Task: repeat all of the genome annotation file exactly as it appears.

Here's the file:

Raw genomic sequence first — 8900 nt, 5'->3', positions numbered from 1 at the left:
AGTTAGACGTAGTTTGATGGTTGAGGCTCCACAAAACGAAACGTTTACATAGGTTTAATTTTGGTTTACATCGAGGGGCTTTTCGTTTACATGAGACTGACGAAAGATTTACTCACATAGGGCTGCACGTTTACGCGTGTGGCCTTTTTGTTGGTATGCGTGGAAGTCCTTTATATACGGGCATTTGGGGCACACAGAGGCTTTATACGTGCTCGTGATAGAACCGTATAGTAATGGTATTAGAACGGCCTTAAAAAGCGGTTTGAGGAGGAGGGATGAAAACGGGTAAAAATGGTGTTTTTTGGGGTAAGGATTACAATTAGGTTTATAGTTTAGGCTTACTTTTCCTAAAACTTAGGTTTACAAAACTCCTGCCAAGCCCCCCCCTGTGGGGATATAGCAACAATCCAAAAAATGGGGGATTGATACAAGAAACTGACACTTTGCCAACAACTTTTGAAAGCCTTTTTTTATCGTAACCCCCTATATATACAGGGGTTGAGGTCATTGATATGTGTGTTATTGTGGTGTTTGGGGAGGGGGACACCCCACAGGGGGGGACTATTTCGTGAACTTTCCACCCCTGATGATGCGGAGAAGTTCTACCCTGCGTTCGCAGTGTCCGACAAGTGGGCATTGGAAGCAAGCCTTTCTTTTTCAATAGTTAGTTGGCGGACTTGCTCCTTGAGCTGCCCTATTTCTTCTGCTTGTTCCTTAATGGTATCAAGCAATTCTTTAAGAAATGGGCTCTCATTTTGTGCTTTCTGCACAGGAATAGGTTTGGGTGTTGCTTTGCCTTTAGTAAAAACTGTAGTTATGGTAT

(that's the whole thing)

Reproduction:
Raw genomic sequence first — 8900 nt, 5'->3', positions numbered from 1 at the left:
AGTTAGACGTAGTTTGATGGTTGAGGCTCCACAAAACGAAACGTTTACATAGGTTTAATTTTGGTTTACATCGAGGGGCTTTTCGTTTACATGAGACTGACGAAAGATTTACTCACATAGGGCTGCACGTTTACGCGTGTGGCCTTTTTGTTGGTATGCGTGGAAGTCCTTTATATACGGGCATTTGGGGCACACAGAGGCTTTATACGTGCTCGTGATAGAACCGTATAGTAATGGTATTAGAACGGCCTTAAAAAGCGGTTTGAGGAGGAGGGATGAAAACGGGTAAAAATGGTGTTTTTTGGGGTAAGGATTACAATTAGGTTTATAGTTTAGGCTTACTTTTCCTAAAACTTAGGTTTACAAAACTCCTGCCAAGCCCCCCCCTGTGGGGATATAGCAACAATCCAAAAAATGGGGGATTGATACAAGAAACTGACACTTTGCCAACAACTTTTGAAAGCCTTTTTTTATCGTAACCCCCTATATATACAGGGGTTGAGGTCATTGATATGTGTGTTATTGTGGTGTTTGGGGAGGGGGACACCCCACAGGGGGGGACTATTTCGTGAACTTTCCACCCCTGATGATGCGGAGAAGTTCTACCCTGCGTTCGCAGTGTCCGACAAGTGGGCATTGGAAGCAAGCCTTTCTTTTTCAATAGTTAGTTGGCGGACTTGCTCCTTGAGCTGCCCTATTTCTTCTGCTTGTTCCTTAATGGTATCAAGCAATTCTTTAAGAAATGGGCTCTCATTTTGTGCTTTCTGCACAGGAATAGGTTTGGGTGTTGCTTTGCCTTTAGTAAAAACTGTAGTTATGGTAT